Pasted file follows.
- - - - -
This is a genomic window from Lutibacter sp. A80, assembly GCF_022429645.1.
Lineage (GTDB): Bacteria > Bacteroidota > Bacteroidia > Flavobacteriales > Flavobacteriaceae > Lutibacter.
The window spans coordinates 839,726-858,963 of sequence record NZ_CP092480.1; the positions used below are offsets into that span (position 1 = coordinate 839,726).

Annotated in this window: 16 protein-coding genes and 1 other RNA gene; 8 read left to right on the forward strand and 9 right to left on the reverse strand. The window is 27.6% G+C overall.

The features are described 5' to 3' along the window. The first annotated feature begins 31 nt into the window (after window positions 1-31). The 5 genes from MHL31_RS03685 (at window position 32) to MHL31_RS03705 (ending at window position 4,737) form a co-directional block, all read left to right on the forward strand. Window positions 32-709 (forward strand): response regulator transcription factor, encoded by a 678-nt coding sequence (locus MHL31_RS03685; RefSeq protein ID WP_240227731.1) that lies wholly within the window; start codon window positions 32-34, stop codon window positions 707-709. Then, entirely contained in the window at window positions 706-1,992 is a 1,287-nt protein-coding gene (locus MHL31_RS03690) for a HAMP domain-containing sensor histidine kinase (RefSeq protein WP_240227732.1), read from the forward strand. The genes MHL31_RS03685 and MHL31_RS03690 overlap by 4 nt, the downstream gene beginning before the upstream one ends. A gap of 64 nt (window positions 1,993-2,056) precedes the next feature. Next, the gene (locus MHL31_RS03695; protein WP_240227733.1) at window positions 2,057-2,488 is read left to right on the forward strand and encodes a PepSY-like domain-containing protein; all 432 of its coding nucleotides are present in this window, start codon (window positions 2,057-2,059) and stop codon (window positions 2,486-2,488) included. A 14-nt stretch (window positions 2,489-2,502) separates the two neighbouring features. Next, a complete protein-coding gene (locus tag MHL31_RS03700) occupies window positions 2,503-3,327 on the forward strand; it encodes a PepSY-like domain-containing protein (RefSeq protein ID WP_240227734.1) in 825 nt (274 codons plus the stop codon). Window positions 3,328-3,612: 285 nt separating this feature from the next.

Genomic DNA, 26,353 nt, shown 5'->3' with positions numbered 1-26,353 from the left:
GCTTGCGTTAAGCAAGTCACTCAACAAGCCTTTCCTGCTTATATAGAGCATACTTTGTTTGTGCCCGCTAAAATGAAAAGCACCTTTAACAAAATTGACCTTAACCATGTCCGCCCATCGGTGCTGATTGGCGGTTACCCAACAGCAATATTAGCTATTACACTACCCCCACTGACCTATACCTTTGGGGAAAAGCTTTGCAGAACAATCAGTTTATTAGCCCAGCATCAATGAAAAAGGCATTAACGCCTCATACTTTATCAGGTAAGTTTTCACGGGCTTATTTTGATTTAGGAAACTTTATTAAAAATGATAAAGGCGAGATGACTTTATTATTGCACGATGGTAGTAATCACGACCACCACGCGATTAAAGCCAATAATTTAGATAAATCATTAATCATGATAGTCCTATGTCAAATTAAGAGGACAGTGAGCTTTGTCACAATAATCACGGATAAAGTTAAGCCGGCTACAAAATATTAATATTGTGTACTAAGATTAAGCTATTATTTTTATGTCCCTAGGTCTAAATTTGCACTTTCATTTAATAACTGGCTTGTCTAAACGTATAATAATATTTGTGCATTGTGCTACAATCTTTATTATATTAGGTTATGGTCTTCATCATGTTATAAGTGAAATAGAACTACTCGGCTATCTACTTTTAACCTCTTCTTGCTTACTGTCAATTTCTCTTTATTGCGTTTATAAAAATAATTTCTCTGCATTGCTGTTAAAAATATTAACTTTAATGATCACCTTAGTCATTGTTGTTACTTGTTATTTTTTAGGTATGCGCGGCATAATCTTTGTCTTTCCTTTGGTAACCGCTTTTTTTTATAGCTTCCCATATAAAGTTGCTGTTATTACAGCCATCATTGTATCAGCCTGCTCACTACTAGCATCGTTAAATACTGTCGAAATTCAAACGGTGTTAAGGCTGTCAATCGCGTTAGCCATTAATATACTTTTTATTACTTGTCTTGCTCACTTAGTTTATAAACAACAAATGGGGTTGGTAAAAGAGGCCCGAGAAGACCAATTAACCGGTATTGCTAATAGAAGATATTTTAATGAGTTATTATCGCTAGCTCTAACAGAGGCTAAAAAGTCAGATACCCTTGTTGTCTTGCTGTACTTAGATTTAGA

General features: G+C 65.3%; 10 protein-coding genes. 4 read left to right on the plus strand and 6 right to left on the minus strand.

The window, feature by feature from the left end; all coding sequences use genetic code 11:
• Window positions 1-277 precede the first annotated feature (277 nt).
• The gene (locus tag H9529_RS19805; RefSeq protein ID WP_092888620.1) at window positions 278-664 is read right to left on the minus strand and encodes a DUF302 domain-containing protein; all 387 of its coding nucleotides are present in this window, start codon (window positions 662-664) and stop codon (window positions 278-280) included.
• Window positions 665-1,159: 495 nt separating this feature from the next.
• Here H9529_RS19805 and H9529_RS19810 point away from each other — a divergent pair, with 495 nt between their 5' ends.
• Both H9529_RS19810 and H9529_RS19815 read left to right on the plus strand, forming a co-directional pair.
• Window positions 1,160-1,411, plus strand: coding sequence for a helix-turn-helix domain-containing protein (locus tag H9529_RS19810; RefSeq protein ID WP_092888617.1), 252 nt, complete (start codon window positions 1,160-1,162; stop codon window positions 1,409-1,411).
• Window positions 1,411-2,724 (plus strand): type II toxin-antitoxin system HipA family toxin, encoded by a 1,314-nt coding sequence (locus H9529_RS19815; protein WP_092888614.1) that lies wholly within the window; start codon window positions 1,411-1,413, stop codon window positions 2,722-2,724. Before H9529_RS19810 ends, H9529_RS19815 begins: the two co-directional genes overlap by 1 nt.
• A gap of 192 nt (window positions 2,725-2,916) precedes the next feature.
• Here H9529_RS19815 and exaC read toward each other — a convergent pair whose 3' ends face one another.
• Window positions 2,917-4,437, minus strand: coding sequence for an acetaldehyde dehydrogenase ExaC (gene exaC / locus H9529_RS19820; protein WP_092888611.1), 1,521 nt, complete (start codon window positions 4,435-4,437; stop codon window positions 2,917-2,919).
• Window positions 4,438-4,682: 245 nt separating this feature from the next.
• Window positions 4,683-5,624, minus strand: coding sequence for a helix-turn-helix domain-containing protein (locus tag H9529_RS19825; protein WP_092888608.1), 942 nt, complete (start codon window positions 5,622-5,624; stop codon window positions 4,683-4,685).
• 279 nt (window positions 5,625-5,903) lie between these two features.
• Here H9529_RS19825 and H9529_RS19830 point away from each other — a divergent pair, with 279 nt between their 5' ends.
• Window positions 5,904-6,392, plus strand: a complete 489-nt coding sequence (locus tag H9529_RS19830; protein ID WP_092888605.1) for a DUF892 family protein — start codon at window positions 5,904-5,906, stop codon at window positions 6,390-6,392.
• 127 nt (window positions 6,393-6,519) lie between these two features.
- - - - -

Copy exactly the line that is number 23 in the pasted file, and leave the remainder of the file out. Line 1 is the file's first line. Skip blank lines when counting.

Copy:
• Here H9529_RS19825 and H9529_RS19830 point away from each other — a divergent pair, with 279 nt between their 5' ends.